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Human smugglers roundtable: Jill Alpes

How does raising the costs of human smuggling make it more likely for migrants to fall into the hands of organised crime?

What are the intended/unintended consequences of anti-smuggling and anti-trafficking policies?

Border restrictions create markets for border brokers.

Anti-smuggling policies are based on the assumption that border brokers create risks for migrants. Aspiring migrants who give money to border brokers, however, understand migration to be intrinsically risky. To minimise these risks, aspiring migrants from Cameroon ask two questions: does a border broker have powerful connections (often with state agents); and does a border broker have the genuine intention to enable a border crossing? Anti-smuggling and anti-trafficking policies, however, assume that border brokers are entirely separated from state actors and that relations between brokers and aspiring migrants are guided exclusively by rational and individualistic market principles.

Today, many West Africans see themselves de facto excluded from legal migration. As a result, aspiring migrants consider border brokers to be powerful men whose job it is to facilitate their journeys. Anti-smuggling policies force border brokers to seek out new and potentially more dangerous routes for travellers. These changes exacerbates people’s vulnerabilities.

Are border fortifications/restrictions a useful or counterproductive response to mass movements of people?

Media accounts create the impression of mass movements and politicians talk about a so-called ‘refugee crisis’. Yet, the eye-catching border crossings in the Mediterranean and at the US/Mexico borders are in fact exceptional phenomena. Migrants represent only 3% of the world population; 7-8% of all migrants are refugees and 86% of all refugees live in developing countries. Irregular border crossings for purposes of asylum applications or work are thus overall a marginal phenomenon. Most migrants cross borders legally.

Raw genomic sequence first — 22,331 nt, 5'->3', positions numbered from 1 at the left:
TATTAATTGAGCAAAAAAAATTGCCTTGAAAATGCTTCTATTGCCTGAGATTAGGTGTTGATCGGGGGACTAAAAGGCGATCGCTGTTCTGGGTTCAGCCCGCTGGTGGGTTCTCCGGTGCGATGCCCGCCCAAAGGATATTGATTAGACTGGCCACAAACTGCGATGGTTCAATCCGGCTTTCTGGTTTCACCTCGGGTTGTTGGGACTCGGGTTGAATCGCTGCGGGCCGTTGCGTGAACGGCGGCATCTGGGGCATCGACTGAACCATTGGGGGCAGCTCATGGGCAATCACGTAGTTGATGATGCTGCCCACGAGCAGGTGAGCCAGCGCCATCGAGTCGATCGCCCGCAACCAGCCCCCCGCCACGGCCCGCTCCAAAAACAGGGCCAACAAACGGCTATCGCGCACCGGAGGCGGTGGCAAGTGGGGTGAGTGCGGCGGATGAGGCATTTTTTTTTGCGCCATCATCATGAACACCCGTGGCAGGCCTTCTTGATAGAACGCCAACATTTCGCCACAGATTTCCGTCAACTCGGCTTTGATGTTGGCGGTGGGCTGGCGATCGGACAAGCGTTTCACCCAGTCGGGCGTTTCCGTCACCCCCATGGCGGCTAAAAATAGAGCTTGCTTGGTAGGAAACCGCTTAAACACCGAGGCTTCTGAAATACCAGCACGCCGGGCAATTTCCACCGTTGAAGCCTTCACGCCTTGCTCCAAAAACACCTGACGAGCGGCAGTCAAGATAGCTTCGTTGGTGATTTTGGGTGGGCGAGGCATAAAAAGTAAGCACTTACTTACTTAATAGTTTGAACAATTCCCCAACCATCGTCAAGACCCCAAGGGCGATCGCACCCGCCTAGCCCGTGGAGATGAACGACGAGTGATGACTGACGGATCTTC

Border restrictions can have unintended consequences. First, when family reunification and legal labour migration becomes inaccessible, people resort to border brokers to find other channels for mobility. In other words, border restrictions create markets for border brokers.

Second, restrictions tend to interrupt the free circulation of migrants and push migrants into permanent settlement. Returns and onward migration can instead be promoted by granting nationality or residence status. The work of Ilse van Liempt, for example, shows that Somalis started leaving the Netherlands once they had been granted residence permits.

Third, border restrictions force people in need of protection to risk their lives in their legitimate quest for refuge. Border policies need to allow for safe and legal access to asylum, and at present a good first step would be to make humanitarian visas available for Syrians.


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